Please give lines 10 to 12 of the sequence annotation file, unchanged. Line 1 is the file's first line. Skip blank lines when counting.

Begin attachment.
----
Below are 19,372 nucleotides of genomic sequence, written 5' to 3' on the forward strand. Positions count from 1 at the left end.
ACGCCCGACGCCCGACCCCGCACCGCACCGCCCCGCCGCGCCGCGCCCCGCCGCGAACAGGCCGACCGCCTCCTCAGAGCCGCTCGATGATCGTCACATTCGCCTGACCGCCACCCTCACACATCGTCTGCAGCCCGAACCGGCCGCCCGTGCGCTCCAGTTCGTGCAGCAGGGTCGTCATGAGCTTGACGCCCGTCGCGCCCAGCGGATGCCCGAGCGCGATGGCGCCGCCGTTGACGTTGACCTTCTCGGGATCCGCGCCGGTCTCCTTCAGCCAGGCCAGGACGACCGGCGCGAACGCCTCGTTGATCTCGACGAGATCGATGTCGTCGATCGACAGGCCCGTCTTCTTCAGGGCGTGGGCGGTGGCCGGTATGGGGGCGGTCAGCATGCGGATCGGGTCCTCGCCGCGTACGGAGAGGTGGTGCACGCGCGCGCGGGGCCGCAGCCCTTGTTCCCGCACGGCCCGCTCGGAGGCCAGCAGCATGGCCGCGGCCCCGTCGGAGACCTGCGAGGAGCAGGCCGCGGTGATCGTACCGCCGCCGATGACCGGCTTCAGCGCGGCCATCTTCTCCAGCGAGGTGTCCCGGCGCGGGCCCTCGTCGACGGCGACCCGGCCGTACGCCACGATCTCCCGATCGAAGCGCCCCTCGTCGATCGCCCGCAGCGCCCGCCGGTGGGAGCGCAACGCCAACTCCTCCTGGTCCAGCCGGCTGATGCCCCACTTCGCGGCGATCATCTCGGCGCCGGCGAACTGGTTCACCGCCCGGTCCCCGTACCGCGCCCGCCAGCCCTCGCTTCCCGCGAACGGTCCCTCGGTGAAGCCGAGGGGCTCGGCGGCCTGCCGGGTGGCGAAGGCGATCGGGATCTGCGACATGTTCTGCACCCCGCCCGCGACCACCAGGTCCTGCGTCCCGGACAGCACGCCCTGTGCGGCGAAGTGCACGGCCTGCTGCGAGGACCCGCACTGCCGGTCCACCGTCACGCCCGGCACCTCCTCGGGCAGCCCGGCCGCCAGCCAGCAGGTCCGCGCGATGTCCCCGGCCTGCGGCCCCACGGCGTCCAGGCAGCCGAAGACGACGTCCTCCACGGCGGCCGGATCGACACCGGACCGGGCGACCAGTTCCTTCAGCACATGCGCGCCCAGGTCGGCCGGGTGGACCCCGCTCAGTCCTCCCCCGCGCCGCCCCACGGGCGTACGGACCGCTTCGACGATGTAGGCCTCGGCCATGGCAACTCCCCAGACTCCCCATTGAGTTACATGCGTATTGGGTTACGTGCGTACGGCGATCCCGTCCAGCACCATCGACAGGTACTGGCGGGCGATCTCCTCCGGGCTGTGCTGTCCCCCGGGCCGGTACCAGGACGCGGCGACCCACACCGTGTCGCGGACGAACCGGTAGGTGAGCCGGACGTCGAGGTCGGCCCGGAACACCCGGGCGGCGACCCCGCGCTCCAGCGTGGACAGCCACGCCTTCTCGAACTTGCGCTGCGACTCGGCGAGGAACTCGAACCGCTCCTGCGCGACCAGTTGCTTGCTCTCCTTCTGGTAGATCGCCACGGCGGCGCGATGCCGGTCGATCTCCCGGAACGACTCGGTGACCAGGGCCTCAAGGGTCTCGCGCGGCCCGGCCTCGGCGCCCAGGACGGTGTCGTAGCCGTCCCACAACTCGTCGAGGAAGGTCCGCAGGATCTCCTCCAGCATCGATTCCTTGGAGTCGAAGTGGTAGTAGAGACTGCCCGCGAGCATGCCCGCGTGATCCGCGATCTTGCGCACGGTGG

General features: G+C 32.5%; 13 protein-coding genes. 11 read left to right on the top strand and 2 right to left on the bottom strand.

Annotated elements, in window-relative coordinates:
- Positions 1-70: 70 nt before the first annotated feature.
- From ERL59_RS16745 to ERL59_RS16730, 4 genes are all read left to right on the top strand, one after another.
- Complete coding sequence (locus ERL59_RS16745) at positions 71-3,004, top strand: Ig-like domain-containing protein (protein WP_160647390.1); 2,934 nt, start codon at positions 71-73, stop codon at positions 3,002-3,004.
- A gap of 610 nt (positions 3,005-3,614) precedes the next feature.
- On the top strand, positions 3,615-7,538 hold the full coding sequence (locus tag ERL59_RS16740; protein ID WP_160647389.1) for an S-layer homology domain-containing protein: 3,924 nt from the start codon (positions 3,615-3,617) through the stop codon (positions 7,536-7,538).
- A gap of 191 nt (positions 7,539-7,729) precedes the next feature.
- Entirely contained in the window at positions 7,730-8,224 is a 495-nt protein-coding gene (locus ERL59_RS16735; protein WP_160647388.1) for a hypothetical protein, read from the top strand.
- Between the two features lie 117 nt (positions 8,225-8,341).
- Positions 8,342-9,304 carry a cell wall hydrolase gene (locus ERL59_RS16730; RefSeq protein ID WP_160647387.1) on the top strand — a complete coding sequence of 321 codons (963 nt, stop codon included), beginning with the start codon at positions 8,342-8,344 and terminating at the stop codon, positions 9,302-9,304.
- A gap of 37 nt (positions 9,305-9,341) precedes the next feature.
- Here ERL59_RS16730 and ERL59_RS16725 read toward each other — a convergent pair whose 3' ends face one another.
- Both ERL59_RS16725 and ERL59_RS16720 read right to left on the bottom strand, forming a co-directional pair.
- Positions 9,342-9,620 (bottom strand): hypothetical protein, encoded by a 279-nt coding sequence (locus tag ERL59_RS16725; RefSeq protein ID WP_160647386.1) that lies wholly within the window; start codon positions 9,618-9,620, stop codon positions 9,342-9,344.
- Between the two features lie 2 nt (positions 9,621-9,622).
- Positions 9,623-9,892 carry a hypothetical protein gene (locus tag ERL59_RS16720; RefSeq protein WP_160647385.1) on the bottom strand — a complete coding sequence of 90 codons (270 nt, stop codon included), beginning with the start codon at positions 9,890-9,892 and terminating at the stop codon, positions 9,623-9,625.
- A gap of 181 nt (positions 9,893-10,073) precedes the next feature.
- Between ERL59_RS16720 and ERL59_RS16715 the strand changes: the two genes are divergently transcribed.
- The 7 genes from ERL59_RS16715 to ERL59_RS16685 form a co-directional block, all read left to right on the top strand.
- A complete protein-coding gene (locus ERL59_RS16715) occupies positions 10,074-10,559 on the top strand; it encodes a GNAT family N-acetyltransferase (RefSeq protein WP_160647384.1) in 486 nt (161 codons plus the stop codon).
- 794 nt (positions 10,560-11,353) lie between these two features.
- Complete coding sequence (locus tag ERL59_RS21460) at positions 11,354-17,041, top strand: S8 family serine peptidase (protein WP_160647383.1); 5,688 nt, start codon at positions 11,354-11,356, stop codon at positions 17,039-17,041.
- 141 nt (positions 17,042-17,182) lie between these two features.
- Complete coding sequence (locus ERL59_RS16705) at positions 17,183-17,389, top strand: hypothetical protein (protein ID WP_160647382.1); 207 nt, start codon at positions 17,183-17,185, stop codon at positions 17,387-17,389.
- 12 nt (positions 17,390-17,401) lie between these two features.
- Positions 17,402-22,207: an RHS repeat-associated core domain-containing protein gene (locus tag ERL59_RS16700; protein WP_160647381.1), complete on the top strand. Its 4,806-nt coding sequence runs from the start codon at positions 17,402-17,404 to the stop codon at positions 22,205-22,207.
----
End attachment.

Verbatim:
- A gap of 191 nt (positions 7,539-7,729) precedes the next feature.
- Entirely contained in the window at positions 7,730-8,224 is a 495-nt protein-coding gene (locus ERL59_RS16735; protein WP_160647388.1) for a hypothetical protein, read from the top strand.
- Between the two features lie 117 nt (positions 8,225-8,341).